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Developermemes

I Forgot My Phone

Here is a short video by Charlene deGuzman about smart phones. I was blown away by how profound it is. I think we as a society are so invested in capturing “the moment” that we fail to enjoy it while we’re living it. We then look back at pictures and video clips with pangs of nostalgia never having fully experienced that reality. And we wonder why we can’t connect with people anymore. I for one am going to get off my phone and talk to the person next time me more often. Life is too short to be glued to a phone.

Rome Wasn’t Built in a Day: The Pitfalls of Growing Up in an Instant Gratification Society

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Whenever I try something new or resolve to make a change in my life for the better, I expect insta-success. Whether it’s a new workout regimen, getting up earlier, or just being a better person, I often feel “failure” because I haven’t seen the results in the short amount of time that I begin these endeavors.

Growing up in an ever-growing technology based world, I’ve grown accustomed to not having to put much effort into certain tasks. For example, the ability  to communicate with someone across the world within seconds. Before you had to use snail mail and it would take a few days. But now, you can do it almost immediately.  You can order virtually almost anything online and have it shipped to you rather quickly too. Hell, I can order food and literally not have to interact with anyone. If I hear a song on the radio and I have to have it, I can go on my Iphone and buy it right then and there. I don’t even have to go to the store or even my computer anymore.  We’re all about the now now now.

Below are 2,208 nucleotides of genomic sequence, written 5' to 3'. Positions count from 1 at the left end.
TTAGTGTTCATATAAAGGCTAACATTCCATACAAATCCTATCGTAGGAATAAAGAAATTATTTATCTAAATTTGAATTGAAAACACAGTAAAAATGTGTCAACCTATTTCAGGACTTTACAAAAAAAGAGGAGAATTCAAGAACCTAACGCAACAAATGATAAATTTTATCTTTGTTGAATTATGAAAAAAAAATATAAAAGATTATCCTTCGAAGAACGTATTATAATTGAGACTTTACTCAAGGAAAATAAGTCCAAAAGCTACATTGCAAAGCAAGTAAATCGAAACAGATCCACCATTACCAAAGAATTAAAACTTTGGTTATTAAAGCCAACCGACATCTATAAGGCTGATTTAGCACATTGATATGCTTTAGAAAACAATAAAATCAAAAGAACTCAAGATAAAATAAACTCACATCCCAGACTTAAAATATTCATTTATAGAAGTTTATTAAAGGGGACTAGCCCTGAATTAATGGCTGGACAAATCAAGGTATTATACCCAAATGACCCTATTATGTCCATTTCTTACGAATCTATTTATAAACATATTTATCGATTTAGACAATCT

I love all the technological advances we as a society have made, but I fear it has made me impatient. Keeping up a solid workout schedule for instance. If I’m not seeing the process instantly, I give up thinking I’ve failed. When actually it takes time. Another example, in the past my organizational skills left a lot to be desired (translation: if my head wasn’t attached to my body, I would have lost it years ago). Currently, I’ve had 7 days worth of solid success of getting my crap together. I’m trying to get back to the basics. Patience is a virtue, and good things come to those who wait.